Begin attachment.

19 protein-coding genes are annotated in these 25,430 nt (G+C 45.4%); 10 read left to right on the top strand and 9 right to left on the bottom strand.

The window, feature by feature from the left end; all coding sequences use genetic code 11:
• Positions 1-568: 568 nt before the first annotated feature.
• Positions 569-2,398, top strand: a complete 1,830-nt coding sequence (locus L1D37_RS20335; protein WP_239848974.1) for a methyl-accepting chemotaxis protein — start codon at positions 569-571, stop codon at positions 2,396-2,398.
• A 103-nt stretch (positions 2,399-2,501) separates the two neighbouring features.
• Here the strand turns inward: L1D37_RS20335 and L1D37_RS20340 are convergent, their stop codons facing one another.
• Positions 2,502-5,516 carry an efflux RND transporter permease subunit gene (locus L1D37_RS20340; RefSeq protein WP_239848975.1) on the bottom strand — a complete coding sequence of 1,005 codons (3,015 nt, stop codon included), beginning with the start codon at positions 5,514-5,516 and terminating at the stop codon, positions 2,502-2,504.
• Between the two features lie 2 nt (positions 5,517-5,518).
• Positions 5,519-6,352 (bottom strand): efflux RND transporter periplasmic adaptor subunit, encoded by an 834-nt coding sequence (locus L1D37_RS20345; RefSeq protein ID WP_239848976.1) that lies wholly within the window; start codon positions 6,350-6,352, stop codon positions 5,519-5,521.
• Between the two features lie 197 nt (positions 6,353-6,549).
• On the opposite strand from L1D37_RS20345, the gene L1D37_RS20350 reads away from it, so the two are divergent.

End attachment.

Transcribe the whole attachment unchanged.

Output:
19 protein-coding genes are annotated in these 25,430 nt (G+C 45.4%); 10 read left to right on the top strand and 9 right to left on the bottom strand.

The window, feature by feature from the left end; all coding sequences use genetic code 11:
• Positions 1-568: 568 nt before the first annotated feature.
• Positions 569-2,398, top strand: a complete 1,830-nt coding sequence (locus L1D37_RS20335; protein WP_239848974.1) for a methyl-accepting chemotaxis protein — start codon at positions 569-571, stop codon at positions 2,396-2,398.
• A 103-nt stretch (positions 2,399-2,501) separates the two neighbouring features.
• Here the strand turns inward: L1D37_RS20335 and L1D37_RS20340 are convergent, their stop codons facing one another.
• Positions 2,502-5,516 carry an efflux RND transporter permease subunit gene (locus L1D37_RS20340; RefSeq protein WP_239848975.1) on the bottom strand — a complete coding sequence of 1,005 codons (3,015 nt, stop codon included), beginning with the start codon at positions 5,514-5,516 and terminating at the stop codon, positions 2,502-2,504.
• Between the two features lie 2 nt (positions 5,517-5,518).
• Positions 5,519-6,352 (bottom strand): efflux RND transporter periplasmic adaptor subunit, encoded by an 834-nt coding sequence (locus L1D37_RS20345; RefSeq protein ID WP_239848976.1) that lies wholly within the window; start codon positions 6,350-6,352, stop codon positions 5,519-5,521.
• Between the two features lie 197 nt (positions 6,353-6,549).
• On the opposite strand from L1D37_RS20345, the gene L1D37_RS20350 reads away from it, so the two are divergent.